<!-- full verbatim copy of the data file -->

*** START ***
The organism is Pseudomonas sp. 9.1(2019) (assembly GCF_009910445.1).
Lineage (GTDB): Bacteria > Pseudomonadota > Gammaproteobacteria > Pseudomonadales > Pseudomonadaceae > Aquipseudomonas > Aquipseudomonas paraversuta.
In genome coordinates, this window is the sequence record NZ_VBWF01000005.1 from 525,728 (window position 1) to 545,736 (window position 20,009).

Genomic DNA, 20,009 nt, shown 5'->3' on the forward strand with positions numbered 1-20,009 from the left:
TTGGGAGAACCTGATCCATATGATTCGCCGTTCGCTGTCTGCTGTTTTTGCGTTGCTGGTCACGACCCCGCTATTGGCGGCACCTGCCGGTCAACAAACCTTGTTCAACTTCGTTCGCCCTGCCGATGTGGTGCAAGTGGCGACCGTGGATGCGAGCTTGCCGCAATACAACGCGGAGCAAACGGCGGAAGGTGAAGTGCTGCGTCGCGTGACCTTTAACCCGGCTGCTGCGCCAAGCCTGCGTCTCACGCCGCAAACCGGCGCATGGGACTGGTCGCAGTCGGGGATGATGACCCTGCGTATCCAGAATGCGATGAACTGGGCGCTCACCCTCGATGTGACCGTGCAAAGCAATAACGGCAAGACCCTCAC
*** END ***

The organism is Pseudomonas sp. 9.1(2019) (assembly GCF_009910445.1).
Lineage (GTDB): Bacteria > Pseudomonadota > Gammaproteobacteria > Pseudomonadales > Pseudomonadaceae > Aquipseudomonas > Aquipseudomonas paraversuta.
In genome coordinates, this window is the sequence record NZ_VBWF01000005.1 from 525,728 (window position 1) to 545,736 (window position 20,009).

Genomic DNA, 20,009 nt, shown 5'->3' on the forward strand with positions numbered 1-20,009 from the left:
TTGGGAGAACCTGATCCATATGATTCGCCGTTCGCTGTCTGCTGTTTTTGCGTTGCTGGTCACGACCCCGCTATTGGCGGCACCTGCCGGTCAACAAACCTTGTTCAACTTCGTTCGCCCTGCCGATGTGGTGCAAGTGGCGACCGTGGATGCGAGCTTGCCGCAATACAACGCGGAGCAAACGGCGGAAGGTGAAGTGCTGCGTCGCGTGACCTTTAACCCGGCTGCTGCGCCAAGCCTGCGTCTCACGCCGCAAACCGGCGCATGGGACTGGTCGCAGTCGGGGATGATGACCCTGCGTATCCAGAATGCGATGAACTGGGCGCTCACCCTCGATGTGACCGTGCAAAGCAATAACGGCAAGACCCTCAC